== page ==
Hailed as the greatest absurdist novel ever to be written, Camus' The Stranger explores what he termed 'the nakedness of man faced with the absurd' through this story of an ordinary man who ...(more)
I noticed at once that four men in black were standing behind the coffin and the screws in the lid had now been driven home. At the same moment I heard the warden remark that the hearse had arrived, and the priest starting his prayers. Then everybody made a move. Holding a strip of black cloth, the four men approached the coffin, while the priest, the boys, and myself filed out. A lady I hadn't seen before was standing by the door. "This is Monsieur Meursault," the warden said to her. I didn't catch her name, but I gathered she was a nursing sister attached to the Home. When I was introduced, she bowed, without the trace of a smile on her long, gaunt face. We stood aside from the doorway to let the coffin by; then, following the bearers down a corridor, we came to the front entrance, where a hearse was waiting. Oblong, glossy, varnished black all over, it vaguely reminded me of the pen trays in the office. Beside the hearse stood a quaintly dressed little -man, whose duty it was, I understood, to supervise the funeral, as a sort of master of ceremonies. Near him, looking constrained, almost bashful, was old M. P?rez, my mother's special friend. He wore a soft felt hat with a pudding-basin crown and a very wide brim--he whisked it off the moment the coffin emerged from the doorway--trousers that concertina'd on his shoes, a black tie much too small for his high white double collar. Under a bulbous, pimply nose, his lips were trembling. But what caught my attention most was his ears; pendulous, scarlet ears that showed up like blobs of sealing wax on the pallor of his cheeks and were framed in wisps of silky white hair.
The undertaker's factotum shepherded us to our places, with the priest in front of the hearse, and the four men in black on each side of it. The warden and myself came next, and, bringing up the rear, old P?rez and the nurse. The sky was already a blaze of light, and the air stoking up rapidly. I felt the first waves of heat lapping my back, and my dark suit made things worse. I couldn't imagine why we waited so long for getting under way. Old P?rez, who had put on his hat, took it off again. I had turned slightly in his direction and was looking at him when the warden started telling me more about him. I remember his saying that old P?rez and my mother used often to have a longish stroll together in the cool of the evening; sometimes they went as far as the village, accompanied by a nurse, of course. I looked at the countryside, at the long lines of cypresses sloping up toward the skyline and the hills, the hot red soil dappled with vivid green, and here and there a lonely house sharply outlined against the light--and I could understand Mother's feelings. Evenings in these parts must be a sort of mournful solace.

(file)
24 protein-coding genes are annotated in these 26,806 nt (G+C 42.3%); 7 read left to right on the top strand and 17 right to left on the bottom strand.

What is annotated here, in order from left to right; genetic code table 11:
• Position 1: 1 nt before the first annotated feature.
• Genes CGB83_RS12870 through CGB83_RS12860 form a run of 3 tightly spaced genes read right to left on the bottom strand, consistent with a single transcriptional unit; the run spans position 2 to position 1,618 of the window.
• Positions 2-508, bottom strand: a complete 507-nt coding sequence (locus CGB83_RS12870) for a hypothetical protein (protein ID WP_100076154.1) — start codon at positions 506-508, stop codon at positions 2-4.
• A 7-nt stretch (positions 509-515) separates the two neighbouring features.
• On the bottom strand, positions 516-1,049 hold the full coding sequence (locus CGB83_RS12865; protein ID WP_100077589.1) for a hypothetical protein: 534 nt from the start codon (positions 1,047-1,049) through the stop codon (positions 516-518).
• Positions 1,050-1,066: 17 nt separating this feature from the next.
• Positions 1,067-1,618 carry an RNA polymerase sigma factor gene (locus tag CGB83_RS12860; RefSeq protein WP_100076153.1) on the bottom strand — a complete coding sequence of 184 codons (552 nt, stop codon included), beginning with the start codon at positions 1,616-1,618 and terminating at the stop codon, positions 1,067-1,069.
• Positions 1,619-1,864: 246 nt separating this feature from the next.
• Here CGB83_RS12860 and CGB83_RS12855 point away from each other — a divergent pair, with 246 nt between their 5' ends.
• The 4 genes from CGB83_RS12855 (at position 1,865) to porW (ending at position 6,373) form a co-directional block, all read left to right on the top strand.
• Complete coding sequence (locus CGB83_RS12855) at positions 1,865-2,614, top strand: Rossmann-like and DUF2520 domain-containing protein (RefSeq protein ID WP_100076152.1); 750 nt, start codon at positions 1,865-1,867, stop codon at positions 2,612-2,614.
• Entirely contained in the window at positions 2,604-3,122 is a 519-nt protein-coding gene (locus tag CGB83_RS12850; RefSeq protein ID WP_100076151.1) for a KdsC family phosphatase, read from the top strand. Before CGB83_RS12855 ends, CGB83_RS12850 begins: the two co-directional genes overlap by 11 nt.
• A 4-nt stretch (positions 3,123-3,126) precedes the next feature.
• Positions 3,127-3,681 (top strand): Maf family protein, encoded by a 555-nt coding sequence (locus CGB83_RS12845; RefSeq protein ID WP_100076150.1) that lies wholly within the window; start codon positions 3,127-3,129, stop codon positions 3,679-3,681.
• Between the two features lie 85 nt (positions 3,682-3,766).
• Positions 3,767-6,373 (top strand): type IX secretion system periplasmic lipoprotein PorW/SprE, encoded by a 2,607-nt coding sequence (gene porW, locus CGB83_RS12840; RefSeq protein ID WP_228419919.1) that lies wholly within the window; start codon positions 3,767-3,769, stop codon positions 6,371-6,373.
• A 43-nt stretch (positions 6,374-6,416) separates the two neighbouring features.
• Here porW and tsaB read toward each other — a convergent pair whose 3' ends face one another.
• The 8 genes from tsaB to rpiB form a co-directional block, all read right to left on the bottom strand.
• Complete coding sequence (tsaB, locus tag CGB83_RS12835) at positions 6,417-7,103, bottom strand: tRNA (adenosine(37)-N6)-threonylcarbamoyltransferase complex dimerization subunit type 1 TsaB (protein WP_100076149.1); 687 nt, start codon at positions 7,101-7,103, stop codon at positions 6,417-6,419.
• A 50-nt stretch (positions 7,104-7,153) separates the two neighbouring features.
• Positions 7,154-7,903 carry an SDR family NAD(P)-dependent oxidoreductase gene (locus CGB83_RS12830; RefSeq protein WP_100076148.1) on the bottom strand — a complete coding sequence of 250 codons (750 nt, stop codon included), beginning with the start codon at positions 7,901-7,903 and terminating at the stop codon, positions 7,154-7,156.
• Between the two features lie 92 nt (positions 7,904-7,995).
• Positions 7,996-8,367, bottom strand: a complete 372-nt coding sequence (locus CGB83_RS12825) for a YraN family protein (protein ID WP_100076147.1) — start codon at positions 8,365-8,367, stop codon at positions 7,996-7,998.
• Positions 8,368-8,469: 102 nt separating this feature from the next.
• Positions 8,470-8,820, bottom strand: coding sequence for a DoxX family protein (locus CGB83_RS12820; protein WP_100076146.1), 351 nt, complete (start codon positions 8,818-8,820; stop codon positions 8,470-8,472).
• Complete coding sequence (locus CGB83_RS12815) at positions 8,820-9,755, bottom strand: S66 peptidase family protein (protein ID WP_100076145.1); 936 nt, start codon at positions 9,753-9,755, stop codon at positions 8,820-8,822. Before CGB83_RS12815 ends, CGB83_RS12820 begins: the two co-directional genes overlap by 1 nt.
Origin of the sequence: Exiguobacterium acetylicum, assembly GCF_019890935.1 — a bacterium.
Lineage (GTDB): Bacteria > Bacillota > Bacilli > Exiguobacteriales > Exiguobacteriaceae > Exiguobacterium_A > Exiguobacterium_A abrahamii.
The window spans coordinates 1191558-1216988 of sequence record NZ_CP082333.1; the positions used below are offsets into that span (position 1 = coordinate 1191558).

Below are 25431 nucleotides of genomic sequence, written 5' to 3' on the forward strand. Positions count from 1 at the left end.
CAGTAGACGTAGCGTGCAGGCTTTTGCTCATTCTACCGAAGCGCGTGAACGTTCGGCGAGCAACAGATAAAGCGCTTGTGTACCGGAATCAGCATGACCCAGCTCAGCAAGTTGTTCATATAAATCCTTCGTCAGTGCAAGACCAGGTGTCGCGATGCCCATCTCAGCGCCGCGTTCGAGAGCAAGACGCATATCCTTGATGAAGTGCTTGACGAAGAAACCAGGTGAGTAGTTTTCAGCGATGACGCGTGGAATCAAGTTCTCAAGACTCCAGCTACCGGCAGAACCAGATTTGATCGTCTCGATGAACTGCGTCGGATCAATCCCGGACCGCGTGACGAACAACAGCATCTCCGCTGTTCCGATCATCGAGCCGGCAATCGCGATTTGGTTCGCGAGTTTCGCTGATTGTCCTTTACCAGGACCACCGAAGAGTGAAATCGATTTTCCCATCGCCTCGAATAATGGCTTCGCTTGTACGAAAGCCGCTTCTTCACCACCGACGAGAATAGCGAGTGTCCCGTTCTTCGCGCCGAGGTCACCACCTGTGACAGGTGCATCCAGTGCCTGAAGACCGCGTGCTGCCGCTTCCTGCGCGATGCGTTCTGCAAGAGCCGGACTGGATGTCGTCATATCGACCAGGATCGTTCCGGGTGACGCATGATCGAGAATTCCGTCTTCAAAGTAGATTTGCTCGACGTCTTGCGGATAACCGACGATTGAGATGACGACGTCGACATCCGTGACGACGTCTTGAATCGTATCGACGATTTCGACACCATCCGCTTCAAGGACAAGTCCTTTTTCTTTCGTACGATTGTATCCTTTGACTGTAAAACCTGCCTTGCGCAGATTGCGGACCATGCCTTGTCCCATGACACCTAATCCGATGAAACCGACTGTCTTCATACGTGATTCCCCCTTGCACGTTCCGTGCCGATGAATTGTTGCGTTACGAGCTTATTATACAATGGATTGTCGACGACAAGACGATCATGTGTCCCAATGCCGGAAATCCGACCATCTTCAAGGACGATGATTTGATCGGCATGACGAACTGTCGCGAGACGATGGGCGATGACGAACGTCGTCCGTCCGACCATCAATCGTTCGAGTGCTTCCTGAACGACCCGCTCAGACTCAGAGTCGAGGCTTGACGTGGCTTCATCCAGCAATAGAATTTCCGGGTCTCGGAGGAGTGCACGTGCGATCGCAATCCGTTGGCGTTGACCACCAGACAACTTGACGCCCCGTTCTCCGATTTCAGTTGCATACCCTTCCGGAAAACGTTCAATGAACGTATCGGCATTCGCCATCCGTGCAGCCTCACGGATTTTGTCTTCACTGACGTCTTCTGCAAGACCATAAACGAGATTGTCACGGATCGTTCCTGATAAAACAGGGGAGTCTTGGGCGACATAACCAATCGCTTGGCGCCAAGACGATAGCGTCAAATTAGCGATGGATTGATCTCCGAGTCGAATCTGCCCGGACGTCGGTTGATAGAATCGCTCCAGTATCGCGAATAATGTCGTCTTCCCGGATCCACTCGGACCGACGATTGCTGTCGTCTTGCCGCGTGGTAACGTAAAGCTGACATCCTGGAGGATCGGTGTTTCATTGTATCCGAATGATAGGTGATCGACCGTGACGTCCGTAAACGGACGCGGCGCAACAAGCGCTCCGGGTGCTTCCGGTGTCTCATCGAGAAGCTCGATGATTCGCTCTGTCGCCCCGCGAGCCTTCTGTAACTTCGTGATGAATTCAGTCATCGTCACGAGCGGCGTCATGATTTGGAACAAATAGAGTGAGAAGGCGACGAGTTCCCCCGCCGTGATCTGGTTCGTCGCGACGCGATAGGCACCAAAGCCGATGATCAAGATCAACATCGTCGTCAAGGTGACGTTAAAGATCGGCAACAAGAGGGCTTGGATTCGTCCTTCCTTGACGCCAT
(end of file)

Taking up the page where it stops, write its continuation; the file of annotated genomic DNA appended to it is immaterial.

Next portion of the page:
Now, in the full glare of the morning sun, with everything shimmering in the heat haze, there was something inhuman, discouraging, about this landscape. At last we made a move. Only then I noticed that P?rez had a slight limp. The old chap steadily lost ground as the hearse gained speed. One of the men beside it, too, fell back and drew level with me. I was surprised to see how quickly the sun was climbing up the sky, and just then it struck me that for quite a while the air had been throbbing with the hum of insects and the rustle of grass warming up. Sweat was running down my face. As I had no hat I tried to fan myself with my handkerchief. The undertaker's man turned to me and said something that I didn't catch. At that same time he wiped the crown of his head with a handkerchief that he held in his left hand, while with his right he tilted up his hat. I asked him what he'd said. He pointed upward. "Sun's pretty bad today, ain't it?" "Yes," I said. After a while he asked: "Is it your mother we're burying?" "Yes," I said again. "What was her age?" "Well, she was getting on." As a matter of fact, I didn't know exactly how old she was.